New Horizons: Will it solve these three mysteries about Pluto?

What is that 'whale' or the 'donut' spotted on Pluto? NASA mission control confirms that the Pluto flyby sequence has begun.

Southwest Research Institute/Applied Physics Laboratory/NASA/Reuters
An artist’s impression of NASA’s New Horizons spacecraft encountering Pluto and its largest moon, Charon, is seen in this NASA image from July 2015.

NASA’s New Horizons mission, the first of its kind to explore the Kuiper Belt beyond Neptune, is officially in countdown mode as the mission advances closer to Pluto, preparing for the July 14 flyby. As the mission draws closer to the icy planet, here are three enduring mysteries that scientists hope to solve.

1. What are the mysterious dark spots the size of Missouri made of?

New color photographs released from the mission at the beginning of July revealed a series of dark spots about 300 miles in diameter, something scientists had not seen before. The spots lay near the equator and resemble shapes seen by impact craters and volcanoes, but the New Horizons team is waiting for more detailed photographs to interpret the features.

2. What are “the whale,” “the donut,” and that bright white spot?

Somewhat blurry images taken from June 27 to July 3 have helped astronomers create a map of the planet in preparation for the upcoming flyby. The images now show an elongated area 1,860 miles (3,000 kilometers) in length, which the team has dubbed “the whale.” Immediately next to the whale’s “head” is the brightest region that has been seen on the planet, "the donut." The circular area is about 990 miles (1,600 kilometers) across, and could be a bright coating created from frozen methane, nitrogen and/or carbon monoxide as NASA’s New Horizons mission update suggests.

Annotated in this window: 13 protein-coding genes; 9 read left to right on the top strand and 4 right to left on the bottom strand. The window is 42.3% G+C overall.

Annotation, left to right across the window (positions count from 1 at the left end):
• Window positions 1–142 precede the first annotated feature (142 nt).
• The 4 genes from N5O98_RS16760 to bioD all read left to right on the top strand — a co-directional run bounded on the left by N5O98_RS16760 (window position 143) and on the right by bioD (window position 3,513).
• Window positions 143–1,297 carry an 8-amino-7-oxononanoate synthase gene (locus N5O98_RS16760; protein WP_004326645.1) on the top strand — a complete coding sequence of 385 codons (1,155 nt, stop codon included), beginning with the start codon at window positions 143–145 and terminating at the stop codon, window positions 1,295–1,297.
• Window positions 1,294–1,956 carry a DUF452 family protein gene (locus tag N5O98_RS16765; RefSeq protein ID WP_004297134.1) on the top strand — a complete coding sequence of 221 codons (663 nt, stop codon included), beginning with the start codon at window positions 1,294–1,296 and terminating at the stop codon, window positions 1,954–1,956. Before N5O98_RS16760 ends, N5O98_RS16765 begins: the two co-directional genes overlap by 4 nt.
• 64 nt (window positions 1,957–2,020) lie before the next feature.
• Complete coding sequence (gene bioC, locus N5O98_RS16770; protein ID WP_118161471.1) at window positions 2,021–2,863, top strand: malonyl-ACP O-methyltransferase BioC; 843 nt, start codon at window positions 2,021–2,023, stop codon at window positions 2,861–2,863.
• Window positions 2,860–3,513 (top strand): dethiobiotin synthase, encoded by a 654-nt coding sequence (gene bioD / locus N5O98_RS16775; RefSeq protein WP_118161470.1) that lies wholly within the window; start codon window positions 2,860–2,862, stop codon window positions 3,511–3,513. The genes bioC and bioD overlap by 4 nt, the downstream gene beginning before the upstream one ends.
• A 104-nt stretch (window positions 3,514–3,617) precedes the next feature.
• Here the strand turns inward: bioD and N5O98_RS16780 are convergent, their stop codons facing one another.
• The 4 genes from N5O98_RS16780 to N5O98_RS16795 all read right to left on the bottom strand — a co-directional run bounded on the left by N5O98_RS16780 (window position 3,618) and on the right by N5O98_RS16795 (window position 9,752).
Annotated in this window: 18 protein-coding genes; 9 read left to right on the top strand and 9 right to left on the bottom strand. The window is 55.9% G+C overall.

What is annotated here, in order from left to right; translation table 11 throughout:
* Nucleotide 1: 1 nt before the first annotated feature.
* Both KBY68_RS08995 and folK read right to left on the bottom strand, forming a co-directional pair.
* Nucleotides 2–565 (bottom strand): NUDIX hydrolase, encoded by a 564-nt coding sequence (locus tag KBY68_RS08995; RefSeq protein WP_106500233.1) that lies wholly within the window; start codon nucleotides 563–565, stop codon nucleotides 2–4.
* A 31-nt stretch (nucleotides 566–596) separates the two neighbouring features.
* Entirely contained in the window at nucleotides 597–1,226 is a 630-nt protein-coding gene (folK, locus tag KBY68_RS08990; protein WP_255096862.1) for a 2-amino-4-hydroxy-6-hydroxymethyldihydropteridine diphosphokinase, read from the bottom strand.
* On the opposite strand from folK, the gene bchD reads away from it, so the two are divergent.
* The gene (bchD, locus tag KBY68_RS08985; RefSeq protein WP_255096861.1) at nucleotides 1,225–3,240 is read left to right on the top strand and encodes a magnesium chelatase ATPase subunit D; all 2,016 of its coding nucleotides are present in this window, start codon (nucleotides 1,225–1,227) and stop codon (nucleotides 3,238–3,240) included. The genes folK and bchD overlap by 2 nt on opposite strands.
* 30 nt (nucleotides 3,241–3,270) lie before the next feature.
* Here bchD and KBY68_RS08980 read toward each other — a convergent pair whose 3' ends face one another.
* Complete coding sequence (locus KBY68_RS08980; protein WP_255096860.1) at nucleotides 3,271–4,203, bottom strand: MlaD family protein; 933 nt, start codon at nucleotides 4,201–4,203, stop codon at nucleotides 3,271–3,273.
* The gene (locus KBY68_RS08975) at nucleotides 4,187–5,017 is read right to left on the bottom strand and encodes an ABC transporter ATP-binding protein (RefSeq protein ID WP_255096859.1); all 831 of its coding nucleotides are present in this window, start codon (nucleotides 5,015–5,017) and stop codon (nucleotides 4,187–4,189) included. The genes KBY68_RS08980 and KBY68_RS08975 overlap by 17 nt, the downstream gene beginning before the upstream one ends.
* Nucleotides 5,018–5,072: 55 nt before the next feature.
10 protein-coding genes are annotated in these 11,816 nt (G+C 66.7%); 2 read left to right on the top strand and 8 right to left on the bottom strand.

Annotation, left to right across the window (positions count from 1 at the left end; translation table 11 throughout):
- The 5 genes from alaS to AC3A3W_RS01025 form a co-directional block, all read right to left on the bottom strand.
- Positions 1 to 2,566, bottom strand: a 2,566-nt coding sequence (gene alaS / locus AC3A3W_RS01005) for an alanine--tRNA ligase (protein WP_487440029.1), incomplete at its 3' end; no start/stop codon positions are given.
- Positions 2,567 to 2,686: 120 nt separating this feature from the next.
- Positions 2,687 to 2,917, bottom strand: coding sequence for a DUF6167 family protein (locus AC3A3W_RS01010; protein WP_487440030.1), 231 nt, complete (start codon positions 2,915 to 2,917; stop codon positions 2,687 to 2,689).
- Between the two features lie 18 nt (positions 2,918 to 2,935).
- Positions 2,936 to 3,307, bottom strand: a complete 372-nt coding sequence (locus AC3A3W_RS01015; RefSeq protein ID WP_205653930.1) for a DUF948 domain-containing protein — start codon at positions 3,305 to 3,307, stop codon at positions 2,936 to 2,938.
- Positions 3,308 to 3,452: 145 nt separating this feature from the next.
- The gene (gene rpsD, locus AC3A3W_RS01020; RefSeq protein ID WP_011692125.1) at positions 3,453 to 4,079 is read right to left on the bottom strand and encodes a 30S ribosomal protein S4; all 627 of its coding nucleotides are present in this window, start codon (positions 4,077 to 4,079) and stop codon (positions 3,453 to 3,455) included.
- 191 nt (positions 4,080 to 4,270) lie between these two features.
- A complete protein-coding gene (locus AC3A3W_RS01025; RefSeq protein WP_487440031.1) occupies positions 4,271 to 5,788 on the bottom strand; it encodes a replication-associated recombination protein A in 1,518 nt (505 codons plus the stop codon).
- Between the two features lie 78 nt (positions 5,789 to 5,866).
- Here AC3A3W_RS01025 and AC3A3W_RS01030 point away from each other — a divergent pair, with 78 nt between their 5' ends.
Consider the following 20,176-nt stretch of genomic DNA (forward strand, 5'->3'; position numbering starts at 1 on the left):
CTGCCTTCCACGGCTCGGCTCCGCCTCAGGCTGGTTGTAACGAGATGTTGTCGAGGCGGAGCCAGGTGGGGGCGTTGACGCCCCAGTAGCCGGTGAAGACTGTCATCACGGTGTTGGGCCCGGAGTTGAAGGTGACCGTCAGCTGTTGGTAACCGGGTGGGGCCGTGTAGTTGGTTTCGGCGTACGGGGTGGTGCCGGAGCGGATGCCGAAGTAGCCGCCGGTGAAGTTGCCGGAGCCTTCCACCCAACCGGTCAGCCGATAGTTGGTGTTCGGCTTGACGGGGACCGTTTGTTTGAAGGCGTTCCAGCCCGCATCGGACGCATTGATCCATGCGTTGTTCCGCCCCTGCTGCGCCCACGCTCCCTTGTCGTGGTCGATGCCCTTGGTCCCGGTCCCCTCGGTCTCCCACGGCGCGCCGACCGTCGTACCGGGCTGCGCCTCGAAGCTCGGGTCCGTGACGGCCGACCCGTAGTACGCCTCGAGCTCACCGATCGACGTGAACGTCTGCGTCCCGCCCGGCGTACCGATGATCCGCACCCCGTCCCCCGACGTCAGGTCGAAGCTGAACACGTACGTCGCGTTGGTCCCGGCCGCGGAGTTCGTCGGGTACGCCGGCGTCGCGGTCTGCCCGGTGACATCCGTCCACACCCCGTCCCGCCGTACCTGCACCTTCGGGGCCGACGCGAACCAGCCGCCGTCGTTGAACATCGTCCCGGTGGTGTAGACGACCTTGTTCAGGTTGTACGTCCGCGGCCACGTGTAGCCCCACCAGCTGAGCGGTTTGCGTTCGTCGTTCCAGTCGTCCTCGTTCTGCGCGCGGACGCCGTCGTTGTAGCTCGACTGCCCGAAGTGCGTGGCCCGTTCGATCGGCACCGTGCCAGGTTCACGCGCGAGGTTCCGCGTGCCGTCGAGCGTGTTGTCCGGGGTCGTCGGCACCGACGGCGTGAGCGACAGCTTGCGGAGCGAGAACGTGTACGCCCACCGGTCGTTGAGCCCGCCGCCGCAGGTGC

‘It’s easy to imagine you’re seeing familiar shapes in this bizarre collection of light and dark features. However, it’s too early to know what these features really are.’ said John Spencer of the Southwest Research Institute, Boulder, Colorado, deputy leader of the Geology, Geophysics and Imaging team to NASA.

3. How big is Pluto’s atmosphere?

The “outer limit” of Pluto’s atmosphere is hard to measure because it may be completely different from Earth’s atmosphere. According to Michael Summer, a New Horizon’s co-investigator, “If one defines it similar to the way we define the exobase of Earth’s atmosphere, then Pluto’s atmosphere has an outer limit of at least seven times Pluto’s radius above it surface. This means that the volume of Pluto’s atmosphere is over 350 times the volume of Pluto itself!” Currently, scientists are uncertain about the size of the atmosphere of the frigid planet, and hope to solve the mystery on this mission.

The New Horizons mission is the first of its kind to explore the icy bodies that are found mostly in the Kuiper Belt beyond Neptune. It is believed that these planets reflect what other worlds, including Earth, were like before the planets condensed. Scientists hope to sample the chemical clues locked in these frozen tundras to gain a glimpse of what Earth and other planets were like in their primitive years. Exploration of these types of planets was placed on NASA’s list of most important missions for this decade, according to the New Horizons press site.

As of Wednesday morning, the New Horizons spacecraft was less than 4.6 million miles from Pluto.

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